Actually, I think that's the physical limit. Theoretically the display could look at the slope of the last few samples and project where the peak might have been if it were allowed to exceed 0dBFS.
Old 4th September 2007
  #8
Gear Guru
 
UnderTow's Avatar
 

Verified Member
Quote:
Originally Posted by duskb View Post
Lastly, you mentioned shoving crap into the digital ceiling over 0.00dB. How is this even possible? Both the TL and the EA have a display that shows a red peak over 0.00dB that tops out at +6dBfs. HOW THE HELL do you get gear to produce signals beyond its limits? Last I heard 0.00dB is the theoretical limit of digital. How can I go 6dB over that? This was never covered in my discussions in college years ago...is this a "new" thing?

Thanks for your insight....I appreciate the dialogue.
Dusk

This is still the same inter-sample peak stuff we are talking about. You might already know this but many people don't: The way waveforms are represented in most DAWs doesn't represent the signal that comes out of the converters. It just represents the sample values.

A simple 20Khz sine wave might look like this in a typical DAW:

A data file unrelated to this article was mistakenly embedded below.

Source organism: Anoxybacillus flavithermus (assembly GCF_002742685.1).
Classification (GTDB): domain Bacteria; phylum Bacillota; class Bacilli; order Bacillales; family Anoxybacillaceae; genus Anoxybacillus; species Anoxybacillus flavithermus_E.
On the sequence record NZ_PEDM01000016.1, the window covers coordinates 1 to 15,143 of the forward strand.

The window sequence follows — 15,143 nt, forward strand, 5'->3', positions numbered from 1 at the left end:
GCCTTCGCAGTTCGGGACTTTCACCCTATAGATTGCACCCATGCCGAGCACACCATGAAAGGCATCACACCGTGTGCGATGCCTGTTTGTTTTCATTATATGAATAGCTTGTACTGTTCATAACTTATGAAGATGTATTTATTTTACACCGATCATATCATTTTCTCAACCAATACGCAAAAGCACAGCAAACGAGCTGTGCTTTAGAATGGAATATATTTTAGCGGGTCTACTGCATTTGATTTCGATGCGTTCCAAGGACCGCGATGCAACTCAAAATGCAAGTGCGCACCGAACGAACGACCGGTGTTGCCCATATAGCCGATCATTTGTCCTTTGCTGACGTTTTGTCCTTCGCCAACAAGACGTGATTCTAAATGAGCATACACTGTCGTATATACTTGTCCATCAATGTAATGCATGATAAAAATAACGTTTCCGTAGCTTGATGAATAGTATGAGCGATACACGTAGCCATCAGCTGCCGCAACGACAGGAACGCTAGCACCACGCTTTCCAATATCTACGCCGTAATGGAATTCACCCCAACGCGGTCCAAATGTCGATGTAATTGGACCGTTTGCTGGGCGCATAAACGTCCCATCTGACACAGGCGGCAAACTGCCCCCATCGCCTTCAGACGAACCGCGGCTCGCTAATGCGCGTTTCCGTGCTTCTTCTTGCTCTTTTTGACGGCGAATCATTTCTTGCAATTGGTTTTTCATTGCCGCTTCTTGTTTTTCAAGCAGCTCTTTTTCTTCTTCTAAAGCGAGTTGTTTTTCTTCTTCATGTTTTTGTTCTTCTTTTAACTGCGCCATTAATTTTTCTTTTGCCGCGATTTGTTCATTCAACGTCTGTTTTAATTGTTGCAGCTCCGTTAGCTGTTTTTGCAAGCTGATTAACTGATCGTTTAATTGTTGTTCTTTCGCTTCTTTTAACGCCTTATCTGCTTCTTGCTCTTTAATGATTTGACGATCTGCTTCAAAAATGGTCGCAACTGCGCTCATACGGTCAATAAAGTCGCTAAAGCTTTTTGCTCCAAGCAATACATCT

This doesn't resemble a sine wave. That is because the software just draws lines between the sample value when creating the image.
(This bad representation of signals as "steps" is also one of the causes of the most fundamental misunderstandings of how digital audio works pushing the crazy sample rate race but that's another discussion)

A more correct representation of the same 20Khz sine wave after reconstruction as it comes out of your converters would look like this:



This shows a proper sine wave. (Thanks to Audition/Cool Edit).


Now here is another waveform (created artificially and zoomed in) that only has sample values up to 0 dB FS:





Although the highest sample values are 0 dB, the actual reconstructed waveform as it comes out of a converter peaks just above +2.5 dB FS! (Check the dB scale on the right of the image).

When you use digital clipping and extreme limiting you get these kind of inter-sample peaks above 0 dB FS because the clipper or limiter is only looking at the actual sample values, not at the signal that will eventually come out of your converters.